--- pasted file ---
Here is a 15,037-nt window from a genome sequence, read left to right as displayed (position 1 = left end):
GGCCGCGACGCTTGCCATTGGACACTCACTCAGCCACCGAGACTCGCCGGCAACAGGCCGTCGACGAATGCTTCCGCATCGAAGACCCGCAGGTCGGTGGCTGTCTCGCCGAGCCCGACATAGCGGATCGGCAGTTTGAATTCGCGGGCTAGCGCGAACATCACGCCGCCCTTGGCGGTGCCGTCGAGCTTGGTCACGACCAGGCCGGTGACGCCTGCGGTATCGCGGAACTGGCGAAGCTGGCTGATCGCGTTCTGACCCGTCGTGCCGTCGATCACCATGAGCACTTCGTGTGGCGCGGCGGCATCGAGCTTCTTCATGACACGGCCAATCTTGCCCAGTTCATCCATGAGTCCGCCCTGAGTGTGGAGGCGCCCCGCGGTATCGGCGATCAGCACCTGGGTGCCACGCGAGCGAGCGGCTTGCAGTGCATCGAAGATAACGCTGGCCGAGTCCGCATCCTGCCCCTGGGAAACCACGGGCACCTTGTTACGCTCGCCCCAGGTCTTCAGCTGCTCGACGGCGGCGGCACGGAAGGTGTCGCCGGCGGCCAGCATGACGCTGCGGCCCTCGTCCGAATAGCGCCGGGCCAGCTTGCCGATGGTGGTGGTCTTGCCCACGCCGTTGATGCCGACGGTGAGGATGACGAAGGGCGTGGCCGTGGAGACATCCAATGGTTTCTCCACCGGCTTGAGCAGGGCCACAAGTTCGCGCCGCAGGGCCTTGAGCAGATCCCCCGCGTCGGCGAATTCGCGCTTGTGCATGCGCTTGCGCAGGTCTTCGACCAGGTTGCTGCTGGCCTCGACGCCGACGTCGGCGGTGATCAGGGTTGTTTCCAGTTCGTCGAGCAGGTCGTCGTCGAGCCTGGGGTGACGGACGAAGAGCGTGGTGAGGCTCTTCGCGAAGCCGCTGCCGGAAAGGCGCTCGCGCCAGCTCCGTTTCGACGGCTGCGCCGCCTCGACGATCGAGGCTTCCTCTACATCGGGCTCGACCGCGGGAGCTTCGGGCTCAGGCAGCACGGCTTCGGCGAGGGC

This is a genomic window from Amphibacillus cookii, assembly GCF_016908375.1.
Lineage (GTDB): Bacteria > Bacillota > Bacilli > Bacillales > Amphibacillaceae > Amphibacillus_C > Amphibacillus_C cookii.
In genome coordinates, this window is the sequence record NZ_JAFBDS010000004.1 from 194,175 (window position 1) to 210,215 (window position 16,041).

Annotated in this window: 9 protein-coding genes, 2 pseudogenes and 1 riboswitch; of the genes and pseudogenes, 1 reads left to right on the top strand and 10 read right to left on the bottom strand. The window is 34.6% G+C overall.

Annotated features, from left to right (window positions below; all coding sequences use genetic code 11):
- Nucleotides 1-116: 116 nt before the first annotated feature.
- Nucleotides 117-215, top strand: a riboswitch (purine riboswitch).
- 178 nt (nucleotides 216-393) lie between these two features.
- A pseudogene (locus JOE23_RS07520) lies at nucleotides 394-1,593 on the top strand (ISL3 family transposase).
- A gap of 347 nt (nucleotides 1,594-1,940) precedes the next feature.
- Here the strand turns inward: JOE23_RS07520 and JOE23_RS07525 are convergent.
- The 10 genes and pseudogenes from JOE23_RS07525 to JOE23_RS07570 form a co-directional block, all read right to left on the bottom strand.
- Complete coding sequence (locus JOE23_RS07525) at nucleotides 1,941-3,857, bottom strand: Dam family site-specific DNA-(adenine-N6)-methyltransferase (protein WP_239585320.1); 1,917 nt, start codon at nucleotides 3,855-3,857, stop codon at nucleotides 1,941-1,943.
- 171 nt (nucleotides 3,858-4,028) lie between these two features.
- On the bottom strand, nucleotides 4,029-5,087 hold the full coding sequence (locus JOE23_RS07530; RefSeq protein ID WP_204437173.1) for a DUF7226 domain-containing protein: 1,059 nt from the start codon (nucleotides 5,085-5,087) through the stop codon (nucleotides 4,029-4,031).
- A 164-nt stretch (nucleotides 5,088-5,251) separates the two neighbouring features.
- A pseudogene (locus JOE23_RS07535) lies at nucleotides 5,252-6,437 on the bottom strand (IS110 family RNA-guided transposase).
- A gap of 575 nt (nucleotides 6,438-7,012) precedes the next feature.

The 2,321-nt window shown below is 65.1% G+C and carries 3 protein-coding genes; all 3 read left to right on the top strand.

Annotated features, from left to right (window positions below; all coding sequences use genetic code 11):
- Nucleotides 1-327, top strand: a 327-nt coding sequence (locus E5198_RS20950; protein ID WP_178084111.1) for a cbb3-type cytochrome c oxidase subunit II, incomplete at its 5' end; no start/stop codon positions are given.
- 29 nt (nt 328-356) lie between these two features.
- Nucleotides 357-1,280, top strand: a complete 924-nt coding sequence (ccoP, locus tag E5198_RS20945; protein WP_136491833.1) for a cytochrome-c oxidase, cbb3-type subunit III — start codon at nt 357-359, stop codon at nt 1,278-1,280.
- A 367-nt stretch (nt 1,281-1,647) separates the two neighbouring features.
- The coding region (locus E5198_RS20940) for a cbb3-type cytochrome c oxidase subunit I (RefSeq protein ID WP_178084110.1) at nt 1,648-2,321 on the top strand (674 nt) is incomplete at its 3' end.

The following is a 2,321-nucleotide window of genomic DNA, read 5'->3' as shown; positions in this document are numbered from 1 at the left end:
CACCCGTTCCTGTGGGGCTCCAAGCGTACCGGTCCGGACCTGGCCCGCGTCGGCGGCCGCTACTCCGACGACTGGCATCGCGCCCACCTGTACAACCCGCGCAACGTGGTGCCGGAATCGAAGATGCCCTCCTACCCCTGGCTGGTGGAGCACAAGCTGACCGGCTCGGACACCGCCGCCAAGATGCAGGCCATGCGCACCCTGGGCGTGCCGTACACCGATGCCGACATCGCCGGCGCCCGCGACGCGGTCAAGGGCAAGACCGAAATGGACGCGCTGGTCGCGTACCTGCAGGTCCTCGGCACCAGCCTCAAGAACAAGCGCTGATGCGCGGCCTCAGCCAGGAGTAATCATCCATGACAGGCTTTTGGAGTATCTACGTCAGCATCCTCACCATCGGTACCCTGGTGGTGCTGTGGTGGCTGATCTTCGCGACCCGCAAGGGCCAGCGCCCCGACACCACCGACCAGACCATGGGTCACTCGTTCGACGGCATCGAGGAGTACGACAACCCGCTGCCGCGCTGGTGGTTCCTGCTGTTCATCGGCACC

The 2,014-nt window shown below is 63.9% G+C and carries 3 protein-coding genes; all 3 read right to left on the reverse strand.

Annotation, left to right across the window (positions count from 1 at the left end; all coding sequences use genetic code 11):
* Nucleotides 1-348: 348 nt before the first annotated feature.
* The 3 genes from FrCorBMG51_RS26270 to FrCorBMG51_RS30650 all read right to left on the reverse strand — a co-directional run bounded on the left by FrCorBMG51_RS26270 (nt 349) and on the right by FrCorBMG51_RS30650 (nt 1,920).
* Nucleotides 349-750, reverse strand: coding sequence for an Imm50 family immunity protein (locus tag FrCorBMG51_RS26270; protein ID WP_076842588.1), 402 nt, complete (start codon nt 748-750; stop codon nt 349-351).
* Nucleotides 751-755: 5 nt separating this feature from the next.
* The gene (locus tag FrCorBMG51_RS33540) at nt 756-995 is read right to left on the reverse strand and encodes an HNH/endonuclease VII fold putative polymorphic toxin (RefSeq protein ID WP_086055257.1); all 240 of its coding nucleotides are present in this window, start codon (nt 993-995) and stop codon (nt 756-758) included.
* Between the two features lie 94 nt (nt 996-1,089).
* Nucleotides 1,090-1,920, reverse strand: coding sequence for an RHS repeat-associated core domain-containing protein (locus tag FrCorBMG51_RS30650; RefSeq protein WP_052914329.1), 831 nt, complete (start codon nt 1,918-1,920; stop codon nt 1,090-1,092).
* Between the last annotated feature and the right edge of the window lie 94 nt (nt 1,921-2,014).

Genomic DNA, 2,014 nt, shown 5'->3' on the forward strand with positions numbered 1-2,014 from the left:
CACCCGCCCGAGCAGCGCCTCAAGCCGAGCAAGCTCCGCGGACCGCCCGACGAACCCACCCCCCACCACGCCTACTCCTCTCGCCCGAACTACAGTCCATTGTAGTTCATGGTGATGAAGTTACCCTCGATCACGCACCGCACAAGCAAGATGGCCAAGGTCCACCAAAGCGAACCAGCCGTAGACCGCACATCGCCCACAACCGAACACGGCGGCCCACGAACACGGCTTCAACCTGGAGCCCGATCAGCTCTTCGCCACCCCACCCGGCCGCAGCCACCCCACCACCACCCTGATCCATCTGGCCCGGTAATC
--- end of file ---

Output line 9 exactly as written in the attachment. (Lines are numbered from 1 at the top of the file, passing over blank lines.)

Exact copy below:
- Nucleotides 117-215, top strand: a riboswitch (purine riboswitch).